Gas contract between India and Pakistan
The U.S. has, for almost 20 years, supported the plan to pipe natural gas over 1,100 miles from Turkmenistan via Afghanistan to Pakistan and India — commonly referred to as the TAPI pipeline. But the project has gotten nowhere because of the Taliban insurgency in Afghanistan and commercial disagreements between the partners.
Despite security concerns, the countries involved have continued to push forward. For the U.S., the project offers a way to further isolate Iran, which is trying to build its own gas pipeline to Pakistan. It also could help deepen economic ties between India and Pakistan — rival nations that Washington wants to see cooperate more to help forge stability in the region, particularly Afghanistan.
Turkmenistan, a major supplier of natural gas, views the project as a way to reduce dependence on Russia and China as export markets. And India and Pakistan hope Turkmenistan’s gas will help meet their huge energy import needs.
On Wednesday, state-owned energy companies from India and Pakistan will sign a 20-year agreement with Turkmenistan to purchase up to 33 billion cubic meters of gas a year via the pipeline, said Muhammad Ejaz Chaudhry, secretary of Pakistan’s Ministry of Petroleum and Natural Resources. An Indian government official declined to comment.
The countries recently agreed at a meeting in Pakistan on how much Afghanistan should get in transit fees, disagreements over which had been holding up a gas-purchase agreement. Afghanistan also will buy a small amount of the gas but has yet to reach an agreement with Turkmenistan.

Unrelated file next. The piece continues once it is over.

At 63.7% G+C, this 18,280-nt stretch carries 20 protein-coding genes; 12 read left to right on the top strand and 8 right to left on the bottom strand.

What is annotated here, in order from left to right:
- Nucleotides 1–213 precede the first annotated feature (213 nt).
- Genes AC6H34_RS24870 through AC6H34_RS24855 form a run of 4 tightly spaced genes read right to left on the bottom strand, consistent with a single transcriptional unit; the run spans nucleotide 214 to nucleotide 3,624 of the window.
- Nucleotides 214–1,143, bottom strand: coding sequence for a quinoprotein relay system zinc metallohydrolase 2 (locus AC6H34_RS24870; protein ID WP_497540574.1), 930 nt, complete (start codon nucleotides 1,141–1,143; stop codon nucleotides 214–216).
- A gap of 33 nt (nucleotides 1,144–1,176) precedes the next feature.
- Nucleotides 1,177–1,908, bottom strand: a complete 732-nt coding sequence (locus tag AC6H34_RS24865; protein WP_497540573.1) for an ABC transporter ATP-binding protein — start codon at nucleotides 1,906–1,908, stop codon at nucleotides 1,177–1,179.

The signing, which will take place in Turkmenistan, is backed by the Asian Development Bank, which is funding a small part of the project and helped to broker Wednesday’s deal. The U.S. isn’t playing a direct role in the negotiations but has supported the pipeline since the 1990s, when a Unocal Corp.-led consortium entered talks with the then-Taliban government.
It remains unclear how the project can progress given that the Taliban control large swaths of southern Afghanistan and parts of the Afghanistan-Pakistan border. A separatist rebellion in Pakistan’s southwestern Baluchistan province, through which the pipeline must also pass, further complicates the picture. Andrew Neff, a Moscow-based senior energy analyst at IHS, a global consultancy, said instability in Afghanistan means the pipeline — estimated four years ago to cost $7.6 billion to construct — is unlikely to attract financing from Western banks.
“The main hurdle is the security concerns in Afghanistan,” Mr. Neff said.
The U.S. is trying to squeeze Iran to give up its nuclear program by forcing countries like India to reduce their purchases of Iranian crude oil. The U.S. has promoted alternative sources of energy, signing a civilian nuclear deal with India and pushing projects like the TAPI pipeline.
New Delhi recently has begun to cut back on Iranian crude purchases, under U.S. pressure to do so by the end of June or face limited sanctions.
But Pakistan has refused to pull out of the planned $1.5 billion pipeline with Iran, arguing it needs to push both the Iran and TAPI pipelines to meet a looming energy shortage. “Pakistan can’t afford to withdraw,” Mr. Chaudhry said.